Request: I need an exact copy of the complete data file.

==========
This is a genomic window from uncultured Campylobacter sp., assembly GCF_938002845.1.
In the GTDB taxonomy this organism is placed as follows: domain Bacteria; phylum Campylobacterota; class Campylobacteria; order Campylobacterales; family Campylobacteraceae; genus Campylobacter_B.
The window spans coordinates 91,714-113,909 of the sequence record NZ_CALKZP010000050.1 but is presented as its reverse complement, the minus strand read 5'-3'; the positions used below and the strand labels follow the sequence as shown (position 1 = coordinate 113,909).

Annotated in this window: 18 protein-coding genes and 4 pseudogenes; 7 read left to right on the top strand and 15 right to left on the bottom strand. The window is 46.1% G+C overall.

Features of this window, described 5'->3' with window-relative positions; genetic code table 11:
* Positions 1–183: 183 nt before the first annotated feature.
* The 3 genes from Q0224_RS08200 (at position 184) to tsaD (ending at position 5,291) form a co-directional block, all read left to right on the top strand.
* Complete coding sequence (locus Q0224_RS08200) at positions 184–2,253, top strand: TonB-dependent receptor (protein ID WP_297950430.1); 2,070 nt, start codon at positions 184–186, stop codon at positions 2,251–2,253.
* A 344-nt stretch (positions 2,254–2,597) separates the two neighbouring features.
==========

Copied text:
This is a genomic window from uncultured Campylobacter sp., assembly GCF_938002845.1.
In the GTDB taxonomy this organism is placed as follows: domain Bacteria; phylum Campylobacterota; class Campylobacteria; order Campylobacterales; family Campylobacteraceae; genus Campylobacter_B.
The window spans coordinates 91,714-113,909 of the sequence record NZ_CALKZP010000050.1 but is presented as its reverse complement, the minus strand read 5'-3'; the positions used below and the strand labels follow the sequence as shown (position 1 = coordinate 113,909).

Annotated in this window: 18 protein-coding genes and 4 pseudogenes; 7 read left to right on the top strand and 15 right to left on the bottom strand. The window is 46.1% G+C overall.

Features of this window, described 5'->3' with window-relative positions; genetic code table 11:
* Positions 1–183: 183 nt before the first annotated feature.
* The 3 genes from Q0224_RS08200 (at position 184) to tsaD (ending at position 5,291) form a co-directional block, all read left to right on the top strand.
* Complete coding sequence (locus Q0224_RS08200) at positions 184–2,253, top strand: TonB-dependent receptor (protein ID WP_297950430.1); 2,070 nt, start codon at positions 184–186, stop codon at positions 2,251–2,253.
* A 344-nt stretch (positions 2,254–2,597) separates the two neighbouring features.